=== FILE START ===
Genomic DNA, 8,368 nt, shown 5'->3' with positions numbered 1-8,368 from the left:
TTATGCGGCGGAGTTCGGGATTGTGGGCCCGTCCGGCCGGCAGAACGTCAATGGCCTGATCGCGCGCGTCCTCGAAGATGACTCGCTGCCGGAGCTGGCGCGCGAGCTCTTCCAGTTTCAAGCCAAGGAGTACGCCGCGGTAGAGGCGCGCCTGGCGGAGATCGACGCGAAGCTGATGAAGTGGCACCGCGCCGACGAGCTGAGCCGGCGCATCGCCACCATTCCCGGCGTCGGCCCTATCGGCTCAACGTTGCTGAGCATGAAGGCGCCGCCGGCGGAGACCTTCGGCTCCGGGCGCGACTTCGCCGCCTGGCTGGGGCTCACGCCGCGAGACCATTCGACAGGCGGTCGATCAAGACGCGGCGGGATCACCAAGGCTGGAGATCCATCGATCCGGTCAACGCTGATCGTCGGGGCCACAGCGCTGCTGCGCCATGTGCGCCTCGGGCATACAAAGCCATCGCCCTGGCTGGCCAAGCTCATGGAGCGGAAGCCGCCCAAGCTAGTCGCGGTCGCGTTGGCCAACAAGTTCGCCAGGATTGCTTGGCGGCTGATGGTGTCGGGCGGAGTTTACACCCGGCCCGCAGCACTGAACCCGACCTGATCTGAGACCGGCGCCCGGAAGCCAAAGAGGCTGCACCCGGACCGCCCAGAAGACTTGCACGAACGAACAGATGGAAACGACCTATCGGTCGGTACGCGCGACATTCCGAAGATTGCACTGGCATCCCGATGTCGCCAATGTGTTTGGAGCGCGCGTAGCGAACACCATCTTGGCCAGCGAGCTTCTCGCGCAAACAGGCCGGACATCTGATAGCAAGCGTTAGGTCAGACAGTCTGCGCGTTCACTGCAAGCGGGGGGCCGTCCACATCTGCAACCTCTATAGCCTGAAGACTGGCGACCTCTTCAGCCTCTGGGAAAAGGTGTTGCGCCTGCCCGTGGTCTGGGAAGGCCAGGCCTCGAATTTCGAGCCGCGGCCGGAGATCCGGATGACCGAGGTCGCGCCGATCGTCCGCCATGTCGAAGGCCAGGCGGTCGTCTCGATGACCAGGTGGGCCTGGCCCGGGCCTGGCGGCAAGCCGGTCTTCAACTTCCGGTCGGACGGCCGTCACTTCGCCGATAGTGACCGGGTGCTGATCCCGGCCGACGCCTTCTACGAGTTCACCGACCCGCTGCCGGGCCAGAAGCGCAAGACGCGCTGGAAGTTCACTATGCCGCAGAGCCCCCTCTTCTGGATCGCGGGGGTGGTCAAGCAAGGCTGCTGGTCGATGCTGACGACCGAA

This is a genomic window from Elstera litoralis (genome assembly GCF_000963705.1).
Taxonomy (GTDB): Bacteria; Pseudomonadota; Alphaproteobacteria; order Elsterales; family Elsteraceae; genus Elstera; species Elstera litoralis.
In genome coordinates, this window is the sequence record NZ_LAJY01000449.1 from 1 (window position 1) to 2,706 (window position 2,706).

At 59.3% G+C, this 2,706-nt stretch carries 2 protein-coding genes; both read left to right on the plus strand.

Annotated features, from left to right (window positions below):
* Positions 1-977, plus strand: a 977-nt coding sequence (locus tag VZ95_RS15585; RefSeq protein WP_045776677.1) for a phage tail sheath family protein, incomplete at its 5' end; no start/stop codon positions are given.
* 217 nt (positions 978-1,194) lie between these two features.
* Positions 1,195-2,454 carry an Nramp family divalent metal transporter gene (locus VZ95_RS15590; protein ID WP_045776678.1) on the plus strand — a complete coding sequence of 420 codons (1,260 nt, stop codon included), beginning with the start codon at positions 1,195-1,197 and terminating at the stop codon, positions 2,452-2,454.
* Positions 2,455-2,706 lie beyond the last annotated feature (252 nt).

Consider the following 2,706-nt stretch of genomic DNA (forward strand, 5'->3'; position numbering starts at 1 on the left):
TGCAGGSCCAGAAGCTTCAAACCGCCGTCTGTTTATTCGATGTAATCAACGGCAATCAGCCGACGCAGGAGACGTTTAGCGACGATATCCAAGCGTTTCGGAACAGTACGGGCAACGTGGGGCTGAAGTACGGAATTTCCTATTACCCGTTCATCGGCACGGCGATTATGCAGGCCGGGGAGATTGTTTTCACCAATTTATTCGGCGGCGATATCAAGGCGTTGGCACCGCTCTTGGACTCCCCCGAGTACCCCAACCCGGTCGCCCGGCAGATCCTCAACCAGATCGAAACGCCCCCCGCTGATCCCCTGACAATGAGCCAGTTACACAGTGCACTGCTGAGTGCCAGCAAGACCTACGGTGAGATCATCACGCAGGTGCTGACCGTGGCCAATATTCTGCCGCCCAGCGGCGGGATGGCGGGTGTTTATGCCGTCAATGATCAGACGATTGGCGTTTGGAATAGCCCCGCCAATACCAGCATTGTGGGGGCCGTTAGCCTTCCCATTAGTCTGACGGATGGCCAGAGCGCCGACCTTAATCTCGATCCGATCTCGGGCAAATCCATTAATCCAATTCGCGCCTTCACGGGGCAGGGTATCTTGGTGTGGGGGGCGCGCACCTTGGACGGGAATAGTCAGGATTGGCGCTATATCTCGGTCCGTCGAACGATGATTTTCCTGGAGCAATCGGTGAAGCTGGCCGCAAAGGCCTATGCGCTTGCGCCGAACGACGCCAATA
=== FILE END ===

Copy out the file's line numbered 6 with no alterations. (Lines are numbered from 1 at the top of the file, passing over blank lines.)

At 59.3% G+C, this 2,706-nt stretch carries 2 protein-coding genes; both read left to right on the plus strand.